The last couple weeks have been a bit rough. It’s not so much the work as the uncertainty that comes with being a noob in a big project, and I’m an impatient noob. So some dark soul-searching happened, as well as some resignation, which eventually led to a few actual resolutions.
For one, some plans that I’d made for my future turned out not to be viable — a bummer, which might yet leave some other options open. But one of the more challenging things about my current situation is all the gaps between what I’m doing right now, what I want to do in the future, what else I think I want to do in the future, what I’m expected to do, and what I’m too lazy to do. I suppose the issue right now is that I’ve no clue what I want. This is a dilemma of luxury that I’ve obviously created for myself, because I’m in a good job (a great job, actually, where I’m learning an incredible amount) that pays well and I’ve more or less settled into how I’m living right now.
But I have to look around me and see what some of the people I love are doing, and the difference between them and me is palpable. They’re all either exactly where they want to be, or are planning meticulously for it. And they’re all extremely good at what they do; they’re passionate about something, and it shows. I’ve no clue what I’m passionate about.
So my one real resolution for this year is to figure out what I’m good at, where I want to be in a year’s time, professionally and personally, and how to get from here to there. Vague, I know, but … baby steps. The one scenario I don’t want to find myself in, in ten years’ time, is in this exact same situation.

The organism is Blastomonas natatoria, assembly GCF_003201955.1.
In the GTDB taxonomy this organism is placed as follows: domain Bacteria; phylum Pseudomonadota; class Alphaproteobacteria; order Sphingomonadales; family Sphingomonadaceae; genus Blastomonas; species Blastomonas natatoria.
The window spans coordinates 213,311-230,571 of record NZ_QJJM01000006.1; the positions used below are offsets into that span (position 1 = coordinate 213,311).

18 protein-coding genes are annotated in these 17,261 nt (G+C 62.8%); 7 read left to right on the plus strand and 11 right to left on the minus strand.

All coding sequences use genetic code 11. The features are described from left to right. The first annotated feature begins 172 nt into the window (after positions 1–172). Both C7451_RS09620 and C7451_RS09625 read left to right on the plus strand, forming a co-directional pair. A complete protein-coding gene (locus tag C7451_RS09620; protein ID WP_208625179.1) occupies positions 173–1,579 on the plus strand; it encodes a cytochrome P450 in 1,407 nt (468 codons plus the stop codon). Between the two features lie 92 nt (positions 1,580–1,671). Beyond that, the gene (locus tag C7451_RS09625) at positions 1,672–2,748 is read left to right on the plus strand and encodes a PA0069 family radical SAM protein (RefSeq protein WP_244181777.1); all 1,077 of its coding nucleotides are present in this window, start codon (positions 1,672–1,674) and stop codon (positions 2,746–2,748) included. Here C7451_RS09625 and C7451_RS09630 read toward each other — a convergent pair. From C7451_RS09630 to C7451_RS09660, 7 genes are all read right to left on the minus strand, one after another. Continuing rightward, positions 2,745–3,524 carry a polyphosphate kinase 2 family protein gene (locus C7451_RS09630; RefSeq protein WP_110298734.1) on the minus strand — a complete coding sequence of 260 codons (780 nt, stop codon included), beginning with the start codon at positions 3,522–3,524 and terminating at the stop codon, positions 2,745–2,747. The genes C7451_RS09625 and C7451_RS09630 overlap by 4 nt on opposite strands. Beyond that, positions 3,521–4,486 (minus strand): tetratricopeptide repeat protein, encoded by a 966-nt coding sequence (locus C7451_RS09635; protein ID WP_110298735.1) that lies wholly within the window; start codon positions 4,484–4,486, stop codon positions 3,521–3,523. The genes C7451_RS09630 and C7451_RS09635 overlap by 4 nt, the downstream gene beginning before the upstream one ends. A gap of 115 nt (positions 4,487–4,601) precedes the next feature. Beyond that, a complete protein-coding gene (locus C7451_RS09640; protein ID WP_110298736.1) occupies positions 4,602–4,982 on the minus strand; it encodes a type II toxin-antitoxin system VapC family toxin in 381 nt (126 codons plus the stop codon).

Whew. Deep thoughts.
In other news, I finally bought Dune today. I don’t know why in the name of omniscient entities I thought I could walk through Barnes & Noble to get coffee from the cafe without interacting with books. Ten steps towards the new releases, one glimpse at the latest Orson Scott Card, and I was lost. But I have a policy to buy only books that I know I love, so Dune it was. I can never remember if I already do have a copy. Either way, I bought it, and am already reading it. Now I have the delicious dilemma of deciding between Dune and Doctor Who for my dinner companion, and I can’t believe how alliterative this sentence is.
The interesting thing about Dune is… well, there are lots of interesting things. But I wish I could have somehow sneaked it into my thesis, because my god I love this story. I need to print out the Bene Gesserit litany against fear and frame it up somewhere. It’s such a marvelous mix of plot and character, science and religion, society and politics. The cool thing is, even though Dune has nothing to do with AI or robotics or automata, it’s entirely overshadowed by the sheer lack of such things. The whole point of the Butlerian Jihad is that machines that think like humans are abominations; instead, humans control their minds and bodies in precise, machine-like ways. “Thou shalt not make a machine in the likeness of a man’s mind“, according to their version of the Bible. It would’ve been really interesting to see how/if elements of AI could’ve featured in the book, anyway.
Last weekend, Gsj and I went to check out the local bookstore near where he lives, which turned out to be a very good idea indeed. There’s something fiercely lovable about second-hand independent bookshops — they don’t have the gloss of new books to draw the uninitiated in, and they really are old and musty and possibly depressing. But there were some gems in there, for both lulz and edification.
…. which of course was right next to…
The latter was really rather extraordinary — it included all sorts of things like making your own electric shock machine and building stoves… or something. I believe the Boy Mechanic was published in the 1930s and the Girls Handicrafts in the sixties, though I can’t be sure about that.
Maybe I should get into this Instagram business. It would probably all be pictures of books in various seductive poses, and then it would get weird.
So maybe not.